Smock v. Fenske: Front Row Tix Still Available

Mike Smock is a marketing strategist with more than 500 marketing campaigns executed in 38 industries over a 25 year career. Therefore, he is taken aback by Mark Fenske’s claim that “nobody ever created a good ad writing to a strategy.”

I don’t get this. I never will get this. I am proud of the fact I don’t get it. Look, advertising is not art. Advertising is weaponry in a battle for market share. If creativity helps me gain more share fine. If not then it is wasted sword motion. If you want to create art, if you want to be an artiste then get out of advertising and go be an artist. Write a screenplay, write a novel, go make another award winning music video but get the fuck out of advertising. God forbid if you work for me and try to create an ad without the strategy.

As we mentioned yesterday, Fenske is leaving VCU’s Adcenter to rejoin Wieden + Kennedy on the agency’s Coca-Cola account. Here’s some of his wisdom:

There’s not that much difference between a creative person at Wieden + Kennedy and one at Ayer.
Many people assume that a creative at one of the great agencies is an entirely different species from the people who work at the big flat-footed dinosaur agencies. I’ve been in both places. There’s not that much difference in the way people think. People working at great agencies would love to believe they’re just better than those other people. And unfortunately, too many younger people at big bad agencies do believe they aren’t made of the same stuff people at Wieden and Goodby are. Crap. If you compared the thought processes, the avenues explored, the wild notions, the actual pieces of paper written on by creatives at big agencies with those of creatives at “creative” agencies, the similarities would be scary. The real difference is, when the big agency creatives have those interesting thoughts and ideas, they put them aside. They don’t have support for them, or the culture to grow them, or the opportunity to fight for them, or the clients who’d buy them. They have no ground for their good ideas to mature in, so the confidence that comes from having your work praised never grows in them.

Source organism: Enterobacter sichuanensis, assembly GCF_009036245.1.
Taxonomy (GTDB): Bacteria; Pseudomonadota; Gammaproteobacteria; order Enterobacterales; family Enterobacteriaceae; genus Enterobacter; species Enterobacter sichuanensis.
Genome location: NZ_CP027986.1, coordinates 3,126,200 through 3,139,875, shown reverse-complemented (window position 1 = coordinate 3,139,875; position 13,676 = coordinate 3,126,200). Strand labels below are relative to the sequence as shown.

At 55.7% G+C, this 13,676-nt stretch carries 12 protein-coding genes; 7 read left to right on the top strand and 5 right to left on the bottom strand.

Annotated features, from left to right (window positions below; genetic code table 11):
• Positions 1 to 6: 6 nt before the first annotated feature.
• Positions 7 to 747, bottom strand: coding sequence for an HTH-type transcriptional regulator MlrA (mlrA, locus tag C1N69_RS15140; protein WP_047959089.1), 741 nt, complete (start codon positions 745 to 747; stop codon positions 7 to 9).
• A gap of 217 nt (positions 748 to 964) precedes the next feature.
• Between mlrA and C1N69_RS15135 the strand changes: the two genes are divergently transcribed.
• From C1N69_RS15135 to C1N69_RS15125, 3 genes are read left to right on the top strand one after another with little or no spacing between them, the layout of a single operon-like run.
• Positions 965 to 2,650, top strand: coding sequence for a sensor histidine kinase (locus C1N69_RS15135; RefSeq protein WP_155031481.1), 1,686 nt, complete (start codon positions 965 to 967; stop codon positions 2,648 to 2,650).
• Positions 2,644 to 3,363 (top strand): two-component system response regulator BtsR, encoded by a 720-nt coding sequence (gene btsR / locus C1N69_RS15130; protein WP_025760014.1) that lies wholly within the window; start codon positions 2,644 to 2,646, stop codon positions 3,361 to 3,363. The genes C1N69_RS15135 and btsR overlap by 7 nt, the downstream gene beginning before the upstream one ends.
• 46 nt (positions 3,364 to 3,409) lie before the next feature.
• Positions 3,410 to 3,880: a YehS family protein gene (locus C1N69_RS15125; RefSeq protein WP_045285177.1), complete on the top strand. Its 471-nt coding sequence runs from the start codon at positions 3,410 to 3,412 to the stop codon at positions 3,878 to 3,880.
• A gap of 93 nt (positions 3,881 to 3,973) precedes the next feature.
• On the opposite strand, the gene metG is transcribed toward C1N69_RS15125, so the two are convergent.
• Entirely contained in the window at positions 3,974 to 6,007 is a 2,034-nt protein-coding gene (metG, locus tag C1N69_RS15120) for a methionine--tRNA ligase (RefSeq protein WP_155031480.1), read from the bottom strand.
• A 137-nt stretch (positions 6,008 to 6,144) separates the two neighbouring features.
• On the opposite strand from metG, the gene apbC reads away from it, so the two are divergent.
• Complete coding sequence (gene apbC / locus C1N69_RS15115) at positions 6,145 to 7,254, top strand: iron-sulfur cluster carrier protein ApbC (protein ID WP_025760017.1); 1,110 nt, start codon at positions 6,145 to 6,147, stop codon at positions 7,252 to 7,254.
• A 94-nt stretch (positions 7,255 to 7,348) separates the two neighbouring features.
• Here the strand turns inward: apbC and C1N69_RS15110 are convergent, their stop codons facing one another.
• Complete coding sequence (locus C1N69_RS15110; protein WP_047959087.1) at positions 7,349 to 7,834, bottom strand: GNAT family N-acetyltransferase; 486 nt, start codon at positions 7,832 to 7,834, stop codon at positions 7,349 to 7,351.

About David Burn

I wrote my first ad for a political candidate when I was 17 years old. She won her race and I felt the seductive power of advertising for the first time. In order to both celebrate and critique the industry, I started AdPulp in Chicago in 2004. In 2006, I launched and led an agency content department at BFG. Today, I am head of brand strategy and creative at Bonehook in Portland, Oregon.